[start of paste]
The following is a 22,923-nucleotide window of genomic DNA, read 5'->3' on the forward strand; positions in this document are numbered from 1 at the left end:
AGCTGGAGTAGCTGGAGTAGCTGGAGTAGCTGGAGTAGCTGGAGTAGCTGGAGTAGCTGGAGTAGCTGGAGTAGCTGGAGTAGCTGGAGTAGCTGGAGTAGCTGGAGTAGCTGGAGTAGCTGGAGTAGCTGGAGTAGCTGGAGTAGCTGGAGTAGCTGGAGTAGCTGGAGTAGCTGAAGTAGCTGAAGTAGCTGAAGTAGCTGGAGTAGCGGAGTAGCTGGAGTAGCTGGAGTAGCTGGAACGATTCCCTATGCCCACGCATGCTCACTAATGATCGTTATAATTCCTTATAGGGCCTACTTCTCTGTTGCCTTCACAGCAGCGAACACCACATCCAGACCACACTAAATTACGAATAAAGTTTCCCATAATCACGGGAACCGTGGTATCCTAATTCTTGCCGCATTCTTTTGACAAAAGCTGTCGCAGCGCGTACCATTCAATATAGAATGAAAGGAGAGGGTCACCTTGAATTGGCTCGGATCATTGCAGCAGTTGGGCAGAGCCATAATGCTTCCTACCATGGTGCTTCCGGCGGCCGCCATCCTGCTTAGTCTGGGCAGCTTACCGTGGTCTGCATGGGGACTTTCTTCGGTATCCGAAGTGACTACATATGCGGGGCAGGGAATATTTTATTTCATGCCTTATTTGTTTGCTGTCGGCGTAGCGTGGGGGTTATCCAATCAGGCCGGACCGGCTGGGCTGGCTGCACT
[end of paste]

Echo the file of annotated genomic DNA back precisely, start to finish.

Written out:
The following is a 22,923-nucleotide window of genomic DNA, read 5'->3' on the forward strand; positions in this document are numbered from 1 at the left end:
AGCTGGAGTAGCTGGAGTAGCTGGAGTAGCTGGAGTAGCTGGAGTAGCTGGAGTAGCTGGAGTAGCTGGAGTAGCTGGAGTAGCTGGAGTAGCTGGAGTAGCTGGAGTAGCTGGAGTAGCTGGAGTAGCTGGAGTAGCTGGAGTAGCTGGAGTAGCTGGAGTAGCTGGAGTAGCTGAAGTAGCTGAAGTAGCTGAAGTAGCTGGAGTAGCGGAGTAGCTGGAGTAGCTGGAGTAGCTGGAACGATTCCCTATGCCCACGCATGCTCACTAATGATCGTTATAATTCCTTATAGGGCCTACTTCTCTGTTGCCTTCACAGCAGCGAACACCACATCCAGACCACACTAAATTACGAATAAAGTTTCCCATAATCACGGGAACCGTGGTATCCTAATTCTTGCCGCATTCTTTTGACAAAAGCTGTCGCAGCGCGTACCATTCAATATAGAATGAAAGGAGAGGGTCACCTTGAATTGGCTCGGATCATTGCAGCAGTTGGGCAGAGCCATAATGCTTCCTACCATGGTGCTTCCGGCGGCCGCCATCCTGCTTAGTCTGGGCAGCTTACCGTGGTCTGCATGGGGACTTTCTTCGGTATCCGAAGTGACTACATATGCGGGGCAGGGAATATTTTATTTCATGCCTTATTTGTTTGCTGTCGGCGTAGCGTGGGGGTTATCCAATCAGGCCGGACCGGCTGGGCTGGCTGCACT